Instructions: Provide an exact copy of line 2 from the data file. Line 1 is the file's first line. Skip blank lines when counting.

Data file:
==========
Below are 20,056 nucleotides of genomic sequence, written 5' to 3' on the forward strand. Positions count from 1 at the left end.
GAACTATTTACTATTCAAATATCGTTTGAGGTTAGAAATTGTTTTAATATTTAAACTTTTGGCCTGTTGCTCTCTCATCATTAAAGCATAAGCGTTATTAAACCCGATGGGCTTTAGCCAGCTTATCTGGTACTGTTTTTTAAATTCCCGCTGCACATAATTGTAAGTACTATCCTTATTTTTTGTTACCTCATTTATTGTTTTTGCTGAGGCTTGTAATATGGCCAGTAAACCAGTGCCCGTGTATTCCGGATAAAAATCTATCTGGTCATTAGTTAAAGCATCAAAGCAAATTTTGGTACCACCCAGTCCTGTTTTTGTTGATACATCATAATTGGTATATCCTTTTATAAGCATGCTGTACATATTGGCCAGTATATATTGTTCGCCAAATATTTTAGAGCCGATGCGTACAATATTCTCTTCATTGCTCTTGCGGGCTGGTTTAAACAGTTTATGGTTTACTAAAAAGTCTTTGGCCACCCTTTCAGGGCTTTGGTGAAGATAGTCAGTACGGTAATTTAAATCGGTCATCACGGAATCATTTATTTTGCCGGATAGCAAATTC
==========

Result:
GAACTATTTACTATTCAAATATCGTTTGAGGTTAGAAATTGTTTTAATATTTAAACTTTTGGCCTGTTGCTCTCTCATCATTAAAGCATAAGCGTTATTAAACCCGATGGGCTTTAGCCAGCTTATCTGGTACTGTTTTTTAAATTCCCGCTGCACATAATTGTAAGTACTATCCTTATTTTTTGTTACCTCATTTATTGTTTTTGCTGAGGCTTGTAATATGGCCAGTAAACCAGTGCCCGTGTATTCCGGATAAAAATCTATCTGGTCATTAGTTAAAGCATCAAAGCAAATTTTGGTACCACCCAGTCCTGTTTTTGTTGATACATCATAATTGGTATATCCTTTTATAAGCATGCTGTACATATTGGCCAGTATATATTGTTCGCCAAATATTTTAGAGCCGATGCGTACAATATTCTCTTCATTGCTCTTGCGGGCTGGTTTAAACAGTTTATGGTTTACTAAAAAGTCTTTGGCCACCCTTTCAGGGCTTTGGTGAAGATAGTCAGTACGGTAATTTAAATCGGTCATCACGGAATCATTTATTTTGCCGGATAGCAAATTC